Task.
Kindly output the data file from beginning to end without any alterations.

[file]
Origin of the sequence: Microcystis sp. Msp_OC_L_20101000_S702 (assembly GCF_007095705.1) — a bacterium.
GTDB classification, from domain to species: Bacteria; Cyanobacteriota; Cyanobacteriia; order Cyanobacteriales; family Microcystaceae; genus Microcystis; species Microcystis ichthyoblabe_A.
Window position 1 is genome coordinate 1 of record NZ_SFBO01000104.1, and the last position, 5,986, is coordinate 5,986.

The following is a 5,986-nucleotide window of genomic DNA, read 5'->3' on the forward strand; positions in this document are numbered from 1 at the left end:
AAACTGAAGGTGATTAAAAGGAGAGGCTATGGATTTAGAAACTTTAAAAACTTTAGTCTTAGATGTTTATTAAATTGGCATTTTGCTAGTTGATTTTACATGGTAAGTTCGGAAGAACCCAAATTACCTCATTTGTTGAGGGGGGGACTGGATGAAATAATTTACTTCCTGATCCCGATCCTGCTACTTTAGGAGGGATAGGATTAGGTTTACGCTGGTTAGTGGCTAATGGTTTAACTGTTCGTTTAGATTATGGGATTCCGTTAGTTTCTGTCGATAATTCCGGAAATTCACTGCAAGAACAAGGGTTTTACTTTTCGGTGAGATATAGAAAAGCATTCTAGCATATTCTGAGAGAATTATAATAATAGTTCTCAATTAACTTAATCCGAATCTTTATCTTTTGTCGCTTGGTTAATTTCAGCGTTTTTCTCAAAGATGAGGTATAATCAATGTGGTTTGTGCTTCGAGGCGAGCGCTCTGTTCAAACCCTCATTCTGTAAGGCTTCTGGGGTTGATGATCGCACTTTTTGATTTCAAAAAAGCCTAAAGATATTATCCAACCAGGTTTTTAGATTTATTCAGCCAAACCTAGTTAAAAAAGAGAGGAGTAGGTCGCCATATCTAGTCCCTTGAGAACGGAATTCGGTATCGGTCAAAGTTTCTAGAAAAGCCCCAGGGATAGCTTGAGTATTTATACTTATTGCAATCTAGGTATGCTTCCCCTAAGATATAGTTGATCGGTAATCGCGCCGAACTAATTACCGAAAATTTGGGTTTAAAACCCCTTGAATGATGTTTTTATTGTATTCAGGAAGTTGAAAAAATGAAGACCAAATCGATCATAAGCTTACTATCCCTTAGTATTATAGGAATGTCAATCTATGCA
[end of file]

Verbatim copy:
Origin of the sequence: Microcystis sp. Msp_OC_L_20101000_S702 (assembly GCF_007095705.1) — a bacterium.
GTDB classification, from domain to species: Bacteria; Cyanobacteriota; Cyanobacteriia; order Cyanobacteriales; family Microcystaceae; genus Microcystis; species Microcystis ichthyoblabe_A.
Window position 1 is genome coordinate 1 of record NZ_SFBO01000104.1, and the last position, 5,986, is coordinate 5,986.

The following is a 5,986-nucleotide window of genomic DNA, read 5'->3' on the forward strand; positions in this document are numbered from 1 at the left end:
AAACTGAAGGTGATTAAAAGGAGAGGCTATGGATTTAGAAACTTTAAAAACTTTAGTCTTAGATGTTTATTAAATTGGCATTTTGCTAGTTGATTTTACATGGTAAGTTCGGAAGAACCCAAATTACCTCATTTGTTGAGGGGGGGACTGGATGAAATAATTTACTTCCTGATCCCGATCCTGCTACTTTAGGAGGGATAGGATTAGGTTTACGCTGGTTAGTGGCTAATGGTTTAACTGTTCGTTTAGATTATGGGATTCCGTTAGTTTCTGTCGATAATTCCGGAAATTCACTGCAAGAACAAGGGTTTTACTTTTCGGTGAGATATAGAAAAGCATTCTAGCATATTCTGAGAGAATTATAATAATAGTTCTCAATTAACTTAATCCGAATCTTTATCTTTTGTCGCTTGGTTAATTTCAGCGTTTTTCTCAAAGATGAGGTATAATCAATGTGGTTTGTGCTTCGAGGCGAGCGCTCTGTTCAAACCCTCATTCTGTAAGGCTTCTGGGGTTGATGATCGCACTTTTTGATTTCAAAAAAGCCTAAAGATATTATCCAACCAGGTTTTTAGATTTATTCAGCCAAACCTAGTTAAAAAAGAGAGGAGTAGGTCGCCATATCTAGTCCCTTGAGAACGGAATTCGGTATCGGTCAAAGTTTCTAGAAAAGCCCCAGGGATAGCTTGAGTATTTATACTTATTGCAATCTAGGTATGCTTCCCCTAAGATATAGTTGATCGGTAATCGCGCCGAACTAATTACCGAAAATTTGGGTTTAAAACCCCTTGAATGATGTTTTTATTGTATTCAGGAAGTTGAAAAAATGAAGACCAAATCGATCATAAGCTTACTATCCCTTAGTATTATAGGAATGTCAATCTATGCA